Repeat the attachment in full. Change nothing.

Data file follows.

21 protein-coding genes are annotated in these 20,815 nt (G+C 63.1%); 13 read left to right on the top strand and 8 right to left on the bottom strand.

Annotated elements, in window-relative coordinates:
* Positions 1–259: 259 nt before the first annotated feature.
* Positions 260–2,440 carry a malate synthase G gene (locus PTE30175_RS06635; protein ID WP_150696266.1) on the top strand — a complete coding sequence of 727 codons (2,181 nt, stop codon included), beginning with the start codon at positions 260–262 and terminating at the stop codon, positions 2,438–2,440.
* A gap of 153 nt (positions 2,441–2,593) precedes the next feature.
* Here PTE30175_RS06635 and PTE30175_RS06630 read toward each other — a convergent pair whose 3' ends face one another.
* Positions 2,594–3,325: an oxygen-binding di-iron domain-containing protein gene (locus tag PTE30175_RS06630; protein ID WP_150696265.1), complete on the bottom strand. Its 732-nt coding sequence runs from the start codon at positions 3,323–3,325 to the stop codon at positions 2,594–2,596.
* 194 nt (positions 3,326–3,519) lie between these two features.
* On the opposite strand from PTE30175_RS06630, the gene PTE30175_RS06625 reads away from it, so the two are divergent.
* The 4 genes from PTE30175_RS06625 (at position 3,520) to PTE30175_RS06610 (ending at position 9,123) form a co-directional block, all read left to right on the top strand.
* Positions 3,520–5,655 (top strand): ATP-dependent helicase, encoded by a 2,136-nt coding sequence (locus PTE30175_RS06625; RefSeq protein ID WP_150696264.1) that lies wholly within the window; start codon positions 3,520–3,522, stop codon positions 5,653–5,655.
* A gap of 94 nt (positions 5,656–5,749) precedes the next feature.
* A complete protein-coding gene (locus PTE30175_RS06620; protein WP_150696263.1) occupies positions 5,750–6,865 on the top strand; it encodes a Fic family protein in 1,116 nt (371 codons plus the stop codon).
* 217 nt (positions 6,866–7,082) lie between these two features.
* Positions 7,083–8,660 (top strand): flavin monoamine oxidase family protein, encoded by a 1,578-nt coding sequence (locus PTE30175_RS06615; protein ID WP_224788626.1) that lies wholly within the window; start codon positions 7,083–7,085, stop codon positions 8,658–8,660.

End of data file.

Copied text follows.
21 protein-coding genes are annotated in these 20,815 nt (G+C 63.1%); 13 read left to right on the top strand and 8 right to left on the bottom strand.

Annotated elements, in window-relative coordinates:
* Positions 1–259: 259 nt before the first annotated feature.
* Positions 260–2,440 carry a malate synthase G gene (locus PTE30175_RS06635; protein ID WP_150696266.1) on the top strand — a complete coding sequence of 727 codons (2,181 nt, stop codon included), beginning with the start codon at positions 260–262 and terminating at the stop codon, positions 2,438–2,440.
* A gap of 153 nt (positions 2,441–2,593) precedes the next feature.
* Here PTE30175_RS06635 and PTE30175_RS06630 read toward each other — a convergent pair whose 3' ends face one another.
* Positions 2,594–3,325: an oxygen-binding di-iron domain-containing protein gene (locus tag PTE30175_RS06630; protein ID WP_150696265.1), complete on the bottom strand. Its 732-nt coding sequence runs from the start codon at positions 3,323–3,325 to the stop codon at positions 2,594–2,596.
* 194 nt (positions 3,326–3,519) lie between these two features.
* On the opposite strand from PTE30175_RS06630, the gene PTE30175_RS06625 reads away from it, so the two are divergent.
* The 4 genes from PTE30175_RS06625 (at position 3,520) to PTE30175_RS06610 (ending at position 9,123) form a co-directional block, all read left to right on the top strand.
* Positions 3,520–5,655 (top strand): ATP-dependent helicase, encoded by a 2,136-nt coding sequence (locus PTE30175_RS06625; RefSeq protein ID WP_150696264.1) that lies wholly within the window; start codon positions 3,520–3,522, stop codon positions 5,653–5,655.
* A gap of 94 nt (positions 5,656–5,749) precedes the next feature.
* A complete protein-coding gene (locus PTE30175_RS06620; protein WP_150696263.1) occupies positions 5,750–6,865 on the top strand; it encodes a Fic family protein in 1,116 nt (371 codons plus the stop codon).
* 217 nt (positions 6,866–7,082) lie between these two features.
* Positions 7,083–8,660 (top strand): flavin monoamine oxidase family protein, encoded by a 1,578-nt coding sequence (locus PTE30175_RS06615; protein ID WP_224788626.1) that lies wholly within the window; start codon positions 7,083–7,085, stop codon positions 8,658–8,660.